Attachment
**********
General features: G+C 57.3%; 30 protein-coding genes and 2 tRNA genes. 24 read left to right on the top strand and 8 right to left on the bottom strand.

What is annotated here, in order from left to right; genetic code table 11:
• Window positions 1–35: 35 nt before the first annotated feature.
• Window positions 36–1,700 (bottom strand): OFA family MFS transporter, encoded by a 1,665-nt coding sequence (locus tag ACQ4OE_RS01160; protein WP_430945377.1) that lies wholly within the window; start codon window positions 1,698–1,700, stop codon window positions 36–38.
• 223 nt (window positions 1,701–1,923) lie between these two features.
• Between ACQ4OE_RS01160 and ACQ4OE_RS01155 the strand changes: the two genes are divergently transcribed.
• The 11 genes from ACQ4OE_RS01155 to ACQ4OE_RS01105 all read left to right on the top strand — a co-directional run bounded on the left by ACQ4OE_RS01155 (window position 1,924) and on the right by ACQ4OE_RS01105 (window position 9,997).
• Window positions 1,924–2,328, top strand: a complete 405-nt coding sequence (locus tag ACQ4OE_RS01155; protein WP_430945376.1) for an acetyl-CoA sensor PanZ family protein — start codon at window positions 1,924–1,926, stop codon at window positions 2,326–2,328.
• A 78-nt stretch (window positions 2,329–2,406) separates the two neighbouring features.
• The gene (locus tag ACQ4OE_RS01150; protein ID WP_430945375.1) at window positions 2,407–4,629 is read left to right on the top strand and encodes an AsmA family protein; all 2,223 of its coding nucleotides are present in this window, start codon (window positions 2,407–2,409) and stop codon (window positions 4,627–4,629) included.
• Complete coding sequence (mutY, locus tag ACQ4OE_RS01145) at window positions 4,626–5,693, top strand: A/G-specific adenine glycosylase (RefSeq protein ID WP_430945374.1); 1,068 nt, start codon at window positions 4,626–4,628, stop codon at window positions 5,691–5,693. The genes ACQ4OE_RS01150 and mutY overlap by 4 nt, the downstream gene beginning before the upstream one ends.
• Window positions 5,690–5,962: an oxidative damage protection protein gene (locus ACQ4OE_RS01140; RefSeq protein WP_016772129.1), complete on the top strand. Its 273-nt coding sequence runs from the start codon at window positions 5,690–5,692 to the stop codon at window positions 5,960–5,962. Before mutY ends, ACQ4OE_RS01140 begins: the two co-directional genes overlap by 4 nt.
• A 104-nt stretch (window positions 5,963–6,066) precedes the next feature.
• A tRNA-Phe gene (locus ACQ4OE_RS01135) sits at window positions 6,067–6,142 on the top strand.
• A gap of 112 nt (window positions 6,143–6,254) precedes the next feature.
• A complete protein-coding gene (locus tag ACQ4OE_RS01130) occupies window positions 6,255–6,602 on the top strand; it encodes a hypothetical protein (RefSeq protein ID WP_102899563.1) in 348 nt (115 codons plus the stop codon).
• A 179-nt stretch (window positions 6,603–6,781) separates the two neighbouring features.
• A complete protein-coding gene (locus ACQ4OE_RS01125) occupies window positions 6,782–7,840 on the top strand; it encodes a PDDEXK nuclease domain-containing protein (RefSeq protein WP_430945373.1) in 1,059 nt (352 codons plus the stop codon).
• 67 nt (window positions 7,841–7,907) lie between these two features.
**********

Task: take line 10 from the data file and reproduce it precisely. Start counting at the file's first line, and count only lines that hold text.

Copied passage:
• The gene (locus tag ACQ4OE_RS01150; protein ID WP_430945375.1) at window positions 2,407–4,629 is read left to right on the top strand and encodes an AsmA family protein; all 2,223 of its coding nucleotides are present in this window, start codon (window positions 2,407–2,409) and stop codon (window positions 4,627–4,629) included.